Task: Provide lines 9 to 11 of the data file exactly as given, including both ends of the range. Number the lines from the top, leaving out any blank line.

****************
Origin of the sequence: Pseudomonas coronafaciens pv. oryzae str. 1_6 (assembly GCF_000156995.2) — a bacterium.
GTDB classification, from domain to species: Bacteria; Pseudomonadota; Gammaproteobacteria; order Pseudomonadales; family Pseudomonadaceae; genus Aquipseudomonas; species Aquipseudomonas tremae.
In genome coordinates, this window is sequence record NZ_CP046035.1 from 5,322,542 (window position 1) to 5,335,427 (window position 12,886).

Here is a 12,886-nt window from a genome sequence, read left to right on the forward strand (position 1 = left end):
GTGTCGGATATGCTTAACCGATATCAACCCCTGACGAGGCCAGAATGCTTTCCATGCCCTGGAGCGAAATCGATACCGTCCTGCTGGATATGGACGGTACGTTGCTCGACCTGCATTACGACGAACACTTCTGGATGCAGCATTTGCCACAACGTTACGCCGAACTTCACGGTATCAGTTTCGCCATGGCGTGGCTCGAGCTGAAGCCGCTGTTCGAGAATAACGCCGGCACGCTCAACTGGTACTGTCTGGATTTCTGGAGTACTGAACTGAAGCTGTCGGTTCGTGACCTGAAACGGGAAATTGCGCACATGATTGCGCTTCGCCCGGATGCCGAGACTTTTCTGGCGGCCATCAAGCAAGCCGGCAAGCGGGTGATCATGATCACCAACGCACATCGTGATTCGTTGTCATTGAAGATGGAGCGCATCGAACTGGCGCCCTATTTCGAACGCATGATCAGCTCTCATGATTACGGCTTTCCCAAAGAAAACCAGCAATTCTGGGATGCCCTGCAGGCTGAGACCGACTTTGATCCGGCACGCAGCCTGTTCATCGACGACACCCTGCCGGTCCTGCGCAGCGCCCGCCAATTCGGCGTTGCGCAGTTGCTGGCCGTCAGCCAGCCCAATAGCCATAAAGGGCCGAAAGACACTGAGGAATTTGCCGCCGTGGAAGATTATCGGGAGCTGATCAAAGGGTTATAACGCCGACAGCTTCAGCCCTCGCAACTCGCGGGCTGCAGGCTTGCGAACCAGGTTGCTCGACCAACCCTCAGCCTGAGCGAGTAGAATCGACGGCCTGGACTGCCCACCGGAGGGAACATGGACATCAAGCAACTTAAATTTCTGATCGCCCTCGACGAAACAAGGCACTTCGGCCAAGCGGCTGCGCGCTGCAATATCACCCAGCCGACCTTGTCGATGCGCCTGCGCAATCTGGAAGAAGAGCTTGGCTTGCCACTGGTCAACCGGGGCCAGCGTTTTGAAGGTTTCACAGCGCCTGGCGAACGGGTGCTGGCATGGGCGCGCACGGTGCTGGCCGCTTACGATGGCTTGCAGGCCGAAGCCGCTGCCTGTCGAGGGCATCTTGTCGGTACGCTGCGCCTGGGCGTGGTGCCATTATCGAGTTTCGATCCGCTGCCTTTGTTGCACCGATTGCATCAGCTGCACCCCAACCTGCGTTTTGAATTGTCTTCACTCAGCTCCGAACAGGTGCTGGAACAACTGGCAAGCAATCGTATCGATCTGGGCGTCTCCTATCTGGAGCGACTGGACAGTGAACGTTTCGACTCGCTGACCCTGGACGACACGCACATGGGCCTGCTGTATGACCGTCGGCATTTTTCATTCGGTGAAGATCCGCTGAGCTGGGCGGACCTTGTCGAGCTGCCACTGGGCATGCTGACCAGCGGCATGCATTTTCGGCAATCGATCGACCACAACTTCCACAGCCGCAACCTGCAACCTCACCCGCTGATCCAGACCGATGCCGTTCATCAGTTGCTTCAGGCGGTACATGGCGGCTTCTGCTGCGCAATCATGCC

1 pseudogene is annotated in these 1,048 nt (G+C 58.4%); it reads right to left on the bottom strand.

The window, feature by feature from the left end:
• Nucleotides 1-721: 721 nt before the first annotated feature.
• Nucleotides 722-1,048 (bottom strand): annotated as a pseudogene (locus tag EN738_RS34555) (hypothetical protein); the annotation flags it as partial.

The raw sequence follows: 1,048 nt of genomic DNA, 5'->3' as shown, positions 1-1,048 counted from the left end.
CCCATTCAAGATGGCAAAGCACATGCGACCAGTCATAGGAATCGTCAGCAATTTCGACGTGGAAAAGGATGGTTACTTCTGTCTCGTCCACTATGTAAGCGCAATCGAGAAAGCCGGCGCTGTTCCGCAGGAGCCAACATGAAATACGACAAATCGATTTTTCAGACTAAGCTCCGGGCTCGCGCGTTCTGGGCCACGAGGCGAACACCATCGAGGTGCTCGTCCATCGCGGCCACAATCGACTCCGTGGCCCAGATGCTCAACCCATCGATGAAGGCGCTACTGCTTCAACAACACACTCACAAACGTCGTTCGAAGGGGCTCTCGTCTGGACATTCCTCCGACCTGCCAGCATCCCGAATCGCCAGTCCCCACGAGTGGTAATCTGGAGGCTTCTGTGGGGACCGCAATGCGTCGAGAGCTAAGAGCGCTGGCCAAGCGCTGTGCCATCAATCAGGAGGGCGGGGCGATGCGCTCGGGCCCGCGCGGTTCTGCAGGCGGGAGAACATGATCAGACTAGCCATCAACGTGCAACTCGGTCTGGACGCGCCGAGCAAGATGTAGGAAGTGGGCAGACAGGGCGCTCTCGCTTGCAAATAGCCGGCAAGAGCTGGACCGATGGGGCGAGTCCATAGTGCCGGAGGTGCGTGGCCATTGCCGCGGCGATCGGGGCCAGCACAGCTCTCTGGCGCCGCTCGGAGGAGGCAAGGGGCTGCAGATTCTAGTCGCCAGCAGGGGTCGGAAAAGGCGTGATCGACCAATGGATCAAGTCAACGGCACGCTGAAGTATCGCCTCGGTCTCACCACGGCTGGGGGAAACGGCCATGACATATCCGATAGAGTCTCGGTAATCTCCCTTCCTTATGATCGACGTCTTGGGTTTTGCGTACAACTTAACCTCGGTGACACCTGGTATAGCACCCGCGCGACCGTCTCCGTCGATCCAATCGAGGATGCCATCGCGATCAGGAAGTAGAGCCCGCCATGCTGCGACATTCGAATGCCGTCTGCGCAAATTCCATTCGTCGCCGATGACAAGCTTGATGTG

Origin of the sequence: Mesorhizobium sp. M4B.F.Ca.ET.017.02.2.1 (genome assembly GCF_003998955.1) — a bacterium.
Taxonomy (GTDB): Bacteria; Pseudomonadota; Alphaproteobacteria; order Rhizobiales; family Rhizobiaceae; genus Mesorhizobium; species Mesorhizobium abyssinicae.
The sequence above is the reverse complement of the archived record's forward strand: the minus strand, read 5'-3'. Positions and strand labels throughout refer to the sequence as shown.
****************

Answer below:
• Nucleotides 722-1,048 (bottom strand): annotated as a pseudogene (locus tag EN738_RS34555) (hypothetical protein); the annotation flags it as partial.

The raw sequence follows: 1,048 nt of genomic DNA, 5'->3' as shown, positions 1-1,048 counted from the left end.
CCCATTCAAGATGGCAAAGCACATGCGACCAGTCATAGGAATCGTCAGCAATTTCGACGTGGAAAAGGATGGTTACTTCTGTCTCGTCCACTATGTAAGCGCAATCGAGAAAGCCGGCGCTGTTCCGCAGGAGCCAACATGAAATACGACAAATCGATTTTTCAGACTAAGCTCCGGGCTCGCGCGTTCTGGGCCACGAGGCGAACACCATCGAGGTGCTCGTCCATCGCGGCCACAATCGACTCCGTGGCCCAGATGCTCAACCCATCGATGAAGGCGCTACTGCTTCAACAACACACTCACAAACGTCGTTCGAAGGGGCTCTCGTCTGGACATTCCTCCGACCTGCCAGCATCCCGAATCGCCAGTCCCCACGAGTGGTAATCTGGAGGCTTCTGTGGGGACCGCAATGCGTCGAGAGCTAAGAGCGCTGGCCAAGCGCTGTGCCATCAATCAGGAGGGCGGGGCGATGCGCTCGGGCCCGCGCGGTTCTGCAGGCGGGAGAACATGATCAGACTAGCCATCAACGTGCAACTCGGTCTGGACGCGCCGAGCAAGATGTAGGAAGTGGGCAGACAGGGCGCTCTCGCTTGCAAATAGCCGGCAAGAGCTGGACCGATGGGGCGAGTCCATAGTGCCGGAGGTGCGTGGCCATTGCCGCGGCGATCGGGGCCAGCACAGCTCTCTGGCGCCGCTCGGAGGAGGCAAGGGGCTGCAGATTCTAGTCGCCAGCAGGGGTCGGAAAAGGCGTGATCGACCAATGGATCAAGTCAACGGCACGCTGAAGTATCGCCTCGGTCTCACCACGGCTGGGGGAAACGGCCATGACATATCCGATAGAGTCTCGGTAATCTCCCTTCCTTATGATCGACGTCTTGGGTTTTGCGTACAACTTAACCTCGGTGACACCTGGTATAGCACCCGCGCGACCGTCTCCGTCGATCCAATCGAGGATGCCATCGCGATCAGGAAGTAGAGCCCGCCATGCTGCGACATTCGAATGCCGTCTGCGCAAATTCCATTCGTCGCCGATGACAAGCTTGATGTG